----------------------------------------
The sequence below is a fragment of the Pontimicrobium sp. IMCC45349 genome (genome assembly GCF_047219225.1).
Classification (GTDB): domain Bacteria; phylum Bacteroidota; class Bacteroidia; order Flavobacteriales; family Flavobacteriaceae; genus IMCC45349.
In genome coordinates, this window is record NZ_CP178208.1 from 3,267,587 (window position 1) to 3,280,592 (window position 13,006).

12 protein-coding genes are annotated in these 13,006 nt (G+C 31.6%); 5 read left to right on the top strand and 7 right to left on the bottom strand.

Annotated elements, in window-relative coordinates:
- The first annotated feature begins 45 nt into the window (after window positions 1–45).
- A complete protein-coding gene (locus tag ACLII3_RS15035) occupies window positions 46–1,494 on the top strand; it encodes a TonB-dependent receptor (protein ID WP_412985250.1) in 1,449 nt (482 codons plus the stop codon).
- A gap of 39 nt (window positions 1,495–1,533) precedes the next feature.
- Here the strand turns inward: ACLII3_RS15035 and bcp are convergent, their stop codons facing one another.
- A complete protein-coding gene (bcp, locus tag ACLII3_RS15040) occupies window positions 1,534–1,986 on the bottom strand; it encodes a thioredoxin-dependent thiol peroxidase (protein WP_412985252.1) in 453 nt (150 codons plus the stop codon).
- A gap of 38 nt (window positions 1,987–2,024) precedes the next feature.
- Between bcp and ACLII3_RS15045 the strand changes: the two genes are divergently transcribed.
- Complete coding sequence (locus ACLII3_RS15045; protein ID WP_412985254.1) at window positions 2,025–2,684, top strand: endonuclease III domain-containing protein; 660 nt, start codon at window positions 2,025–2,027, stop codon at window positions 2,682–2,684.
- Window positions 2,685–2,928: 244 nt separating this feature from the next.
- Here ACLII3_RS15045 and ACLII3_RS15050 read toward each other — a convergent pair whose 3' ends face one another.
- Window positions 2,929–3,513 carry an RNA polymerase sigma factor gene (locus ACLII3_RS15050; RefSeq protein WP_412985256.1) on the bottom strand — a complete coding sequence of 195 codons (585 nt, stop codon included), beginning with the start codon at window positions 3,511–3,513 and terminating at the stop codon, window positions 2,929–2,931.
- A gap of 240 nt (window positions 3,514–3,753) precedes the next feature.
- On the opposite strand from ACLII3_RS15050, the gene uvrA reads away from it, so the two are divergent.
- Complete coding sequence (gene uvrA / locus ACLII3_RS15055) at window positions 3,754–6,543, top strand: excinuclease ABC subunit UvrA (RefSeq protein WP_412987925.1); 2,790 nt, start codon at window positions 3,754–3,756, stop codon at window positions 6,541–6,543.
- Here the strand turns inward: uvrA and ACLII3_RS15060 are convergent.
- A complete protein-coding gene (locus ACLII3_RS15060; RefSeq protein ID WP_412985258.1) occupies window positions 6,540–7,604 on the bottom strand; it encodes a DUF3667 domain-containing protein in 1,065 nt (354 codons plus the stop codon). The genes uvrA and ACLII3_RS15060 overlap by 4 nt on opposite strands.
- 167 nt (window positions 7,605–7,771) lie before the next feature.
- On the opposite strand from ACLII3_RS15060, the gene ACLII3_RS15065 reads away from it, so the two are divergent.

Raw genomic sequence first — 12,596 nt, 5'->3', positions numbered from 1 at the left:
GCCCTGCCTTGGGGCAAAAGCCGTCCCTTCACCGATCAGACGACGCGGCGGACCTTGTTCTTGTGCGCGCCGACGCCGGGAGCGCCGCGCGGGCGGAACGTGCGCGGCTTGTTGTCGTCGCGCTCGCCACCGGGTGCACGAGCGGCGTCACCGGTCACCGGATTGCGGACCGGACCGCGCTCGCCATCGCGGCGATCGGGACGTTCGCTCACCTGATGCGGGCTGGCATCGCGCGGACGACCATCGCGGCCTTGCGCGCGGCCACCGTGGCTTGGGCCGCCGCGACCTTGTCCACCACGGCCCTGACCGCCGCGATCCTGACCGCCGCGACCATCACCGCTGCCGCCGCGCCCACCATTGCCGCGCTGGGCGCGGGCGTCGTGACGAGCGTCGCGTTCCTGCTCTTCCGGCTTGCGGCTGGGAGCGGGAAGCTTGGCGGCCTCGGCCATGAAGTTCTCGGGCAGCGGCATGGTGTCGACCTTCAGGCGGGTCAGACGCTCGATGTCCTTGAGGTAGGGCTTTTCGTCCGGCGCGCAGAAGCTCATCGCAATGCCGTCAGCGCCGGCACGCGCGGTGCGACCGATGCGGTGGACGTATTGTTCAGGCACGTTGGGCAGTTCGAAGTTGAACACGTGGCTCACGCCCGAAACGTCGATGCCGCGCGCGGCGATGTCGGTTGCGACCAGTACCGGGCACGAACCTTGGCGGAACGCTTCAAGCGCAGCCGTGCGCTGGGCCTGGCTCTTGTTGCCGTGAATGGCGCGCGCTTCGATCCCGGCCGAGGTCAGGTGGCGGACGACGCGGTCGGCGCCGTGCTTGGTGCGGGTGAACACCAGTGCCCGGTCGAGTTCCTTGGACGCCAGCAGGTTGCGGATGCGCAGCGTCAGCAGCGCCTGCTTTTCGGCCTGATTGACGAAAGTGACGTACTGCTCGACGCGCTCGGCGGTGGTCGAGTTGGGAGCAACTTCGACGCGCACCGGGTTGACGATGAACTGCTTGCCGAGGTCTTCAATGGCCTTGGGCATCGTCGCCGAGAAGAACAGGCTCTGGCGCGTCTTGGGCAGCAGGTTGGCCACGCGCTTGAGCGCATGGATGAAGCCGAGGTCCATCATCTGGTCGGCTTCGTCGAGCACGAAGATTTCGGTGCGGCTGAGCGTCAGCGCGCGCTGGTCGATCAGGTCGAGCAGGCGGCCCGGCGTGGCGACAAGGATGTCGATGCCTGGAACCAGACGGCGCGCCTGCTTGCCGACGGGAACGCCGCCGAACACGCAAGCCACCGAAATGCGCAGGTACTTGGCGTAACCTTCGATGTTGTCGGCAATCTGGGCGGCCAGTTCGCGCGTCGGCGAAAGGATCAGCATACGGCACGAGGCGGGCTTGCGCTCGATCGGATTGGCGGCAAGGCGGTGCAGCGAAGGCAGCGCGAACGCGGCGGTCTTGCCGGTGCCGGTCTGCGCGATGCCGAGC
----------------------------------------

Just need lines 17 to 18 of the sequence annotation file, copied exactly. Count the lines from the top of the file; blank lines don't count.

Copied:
- A gap of 240 nt (window positions 3,514–3,753) precedes the next feature.
- On the opposite strand from ACLII3_RS15050, the gene uvrA reads away from it, so the two are divergent.